Getting those sounds on the other hand involves taking the proper time to really get to know what does what in the amp’s very elaborate control layout. This is where things can get a bit tricky but the presets provide a very nice overview of the amp’s capabilities. From preset to preset, listen for the changes and then look at the GUI to see what has changed. Make notes on how things function and which switches / knobs unlock the areas of the amp you enjoy most. After that, it’s all experimentation.

The line of switches available above the knobs holds the power to customize the amp’s various sections in a multitude of ways. Going over what every single switch does in the manual is a plus but ideally, they need to be heard and felt by the player to be fully understood. Sometimes that’s just the only way.

The switches represent different types of drive, frequency bumps and cuts, boosts, mod activation and other features. My favorites of the bunch are the Cameron mod (CH3 Mod), boost and Plexi switches but ideally there’s something for everyone in there. It was tough to make sure all of the switches were accurately represented but from the ones I could research fully, the plugin seemed to nail them down.

To elaborate on the Cameron mod a little; it’s a “boutique” mod that makes the Esctasy punchier and more articulate. The mod can add more overall definition to make the amp more lively by removing a pinch of compression to my ears. As if the mod doesn’t already do enough, I also noticed a tighter bass response and an improved response in the gain knob. This one is definitely going to be a big hit with those looking to Euphoria for high gain creations. I’ve read many in the analog world like this mod so much they have it installed without a switch. I have to agree that CH3 is much better with the mod engaged.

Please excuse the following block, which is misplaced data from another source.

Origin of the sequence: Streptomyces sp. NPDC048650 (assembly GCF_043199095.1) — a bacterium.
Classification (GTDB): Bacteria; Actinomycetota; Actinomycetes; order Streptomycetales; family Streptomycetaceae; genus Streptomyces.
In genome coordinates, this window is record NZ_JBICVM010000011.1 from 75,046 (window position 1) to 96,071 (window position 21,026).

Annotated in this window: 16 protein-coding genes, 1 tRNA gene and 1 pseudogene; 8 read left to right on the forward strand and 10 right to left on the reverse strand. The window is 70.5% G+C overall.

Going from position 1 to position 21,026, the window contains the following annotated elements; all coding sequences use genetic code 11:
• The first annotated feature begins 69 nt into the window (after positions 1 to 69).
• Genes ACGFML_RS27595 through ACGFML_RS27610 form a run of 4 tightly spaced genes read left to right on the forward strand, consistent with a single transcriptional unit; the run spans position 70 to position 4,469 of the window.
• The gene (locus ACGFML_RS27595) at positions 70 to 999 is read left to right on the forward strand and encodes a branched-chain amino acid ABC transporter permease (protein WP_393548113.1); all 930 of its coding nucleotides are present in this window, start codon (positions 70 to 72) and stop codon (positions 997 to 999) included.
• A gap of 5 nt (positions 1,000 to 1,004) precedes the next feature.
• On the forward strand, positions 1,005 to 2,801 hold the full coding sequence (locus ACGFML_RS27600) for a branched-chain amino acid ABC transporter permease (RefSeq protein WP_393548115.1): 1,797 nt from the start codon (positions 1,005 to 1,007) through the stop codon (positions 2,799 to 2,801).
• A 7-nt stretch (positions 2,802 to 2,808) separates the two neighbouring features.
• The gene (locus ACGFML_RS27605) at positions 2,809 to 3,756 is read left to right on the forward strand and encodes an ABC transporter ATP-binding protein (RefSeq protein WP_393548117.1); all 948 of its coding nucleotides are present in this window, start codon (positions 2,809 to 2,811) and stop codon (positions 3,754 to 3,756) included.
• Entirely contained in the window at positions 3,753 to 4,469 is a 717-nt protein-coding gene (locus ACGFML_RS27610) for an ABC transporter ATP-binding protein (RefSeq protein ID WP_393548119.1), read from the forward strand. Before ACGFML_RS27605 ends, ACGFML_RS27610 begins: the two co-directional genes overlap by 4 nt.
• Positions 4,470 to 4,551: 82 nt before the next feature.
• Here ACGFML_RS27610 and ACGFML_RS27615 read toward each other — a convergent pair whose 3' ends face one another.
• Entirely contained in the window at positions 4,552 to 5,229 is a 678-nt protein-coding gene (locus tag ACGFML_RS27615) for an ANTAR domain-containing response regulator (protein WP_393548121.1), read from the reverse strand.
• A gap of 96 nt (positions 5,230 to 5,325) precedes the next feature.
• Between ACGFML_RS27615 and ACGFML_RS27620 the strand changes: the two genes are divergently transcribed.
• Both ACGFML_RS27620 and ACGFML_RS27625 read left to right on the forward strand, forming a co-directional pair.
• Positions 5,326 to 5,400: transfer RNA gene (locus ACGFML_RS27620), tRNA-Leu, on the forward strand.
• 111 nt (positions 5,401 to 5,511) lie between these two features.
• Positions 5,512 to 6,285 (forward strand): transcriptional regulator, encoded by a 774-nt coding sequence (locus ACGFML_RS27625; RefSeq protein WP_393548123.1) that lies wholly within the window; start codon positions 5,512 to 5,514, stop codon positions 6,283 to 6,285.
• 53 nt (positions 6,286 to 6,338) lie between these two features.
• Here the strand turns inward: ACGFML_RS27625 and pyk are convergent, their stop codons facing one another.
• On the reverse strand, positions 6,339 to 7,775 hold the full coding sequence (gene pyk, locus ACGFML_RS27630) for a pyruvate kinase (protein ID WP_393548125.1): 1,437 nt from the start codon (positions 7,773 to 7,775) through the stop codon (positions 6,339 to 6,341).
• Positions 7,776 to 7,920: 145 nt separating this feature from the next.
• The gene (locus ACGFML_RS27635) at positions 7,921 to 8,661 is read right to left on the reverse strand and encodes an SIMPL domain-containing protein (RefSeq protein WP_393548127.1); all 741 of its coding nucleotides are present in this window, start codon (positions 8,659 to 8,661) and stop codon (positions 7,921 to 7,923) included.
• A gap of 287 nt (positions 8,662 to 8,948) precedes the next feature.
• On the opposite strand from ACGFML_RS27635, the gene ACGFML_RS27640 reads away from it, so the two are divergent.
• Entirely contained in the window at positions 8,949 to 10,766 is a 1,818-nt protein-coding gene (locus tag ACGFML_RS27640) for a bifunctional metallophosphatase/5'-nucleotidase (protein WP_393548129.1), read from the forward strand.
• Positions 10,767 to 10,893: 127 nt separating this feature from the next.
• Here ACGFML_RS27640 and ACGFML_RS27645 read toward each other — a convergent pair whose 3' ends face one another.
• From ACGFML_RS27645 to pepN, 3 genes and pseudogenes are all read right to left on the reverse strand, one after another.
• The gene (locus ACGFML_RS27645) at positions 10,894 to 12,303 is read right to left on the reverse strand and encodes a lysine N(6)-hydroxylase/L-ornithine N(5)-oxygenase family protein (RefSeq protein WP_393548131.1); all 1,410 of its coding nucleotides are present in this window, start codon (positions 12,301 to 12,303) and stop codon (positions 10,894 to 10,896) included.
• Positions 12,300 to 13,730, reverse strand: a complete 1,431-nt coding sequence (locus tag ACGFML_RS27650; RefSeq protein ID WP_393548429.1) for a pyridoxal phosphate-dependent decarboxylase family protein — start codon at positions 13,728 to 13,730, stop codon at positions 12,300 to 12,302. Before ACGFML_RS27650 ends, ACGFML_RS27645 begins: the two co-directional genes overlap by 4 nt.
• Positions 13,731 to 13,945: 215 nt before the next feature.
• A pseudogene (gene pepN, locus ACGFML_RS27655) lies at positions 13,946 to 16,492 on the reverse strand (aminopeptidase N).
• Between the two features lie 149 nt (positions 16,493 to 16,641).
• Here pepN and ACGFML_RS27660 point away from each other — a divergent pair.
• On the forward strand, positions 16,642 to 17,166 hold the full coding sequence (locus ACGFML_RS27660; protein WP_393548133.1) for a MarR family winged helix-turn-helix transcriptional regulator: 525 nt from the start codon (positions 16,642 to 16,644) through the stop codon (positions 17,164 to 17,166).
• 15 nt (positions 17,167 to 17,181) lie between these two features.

The ground covered by Euphoria is staggering. If this was a blindfold test, I would think I was testing 3-4 different amps with multiple channels. There’s simply nothing it can’t do tone wise which is why they call it the tone machine. Not only can it do everything but it can do everything in more than one way. For example, there isn’t just 2-3 high gain tones, there are about 20+. No matter what your preferred style or genre is, Euphoria will give you a number of different approaches to it. Going over every genre Euphoria can be used for would be like listing the uses for a Swiss Army Knife.

The 2D cab section features IRs from Redwirez as several Mercuriall Audio plugins have in the past. There’s a nice selection of cabs that includes 412 Bogner, Mesa Boogie and Marshall options plus a variety of mics and positions to give users a lot of control of how the cab voices the amp. It’s worth noting that they chose to go with the more expensive Sennheiser MD441 over the MD421. Some may consider this either a pro or a con depending on taste. I personally prefer the 421 but the 441 still blends great with a 57 all the same.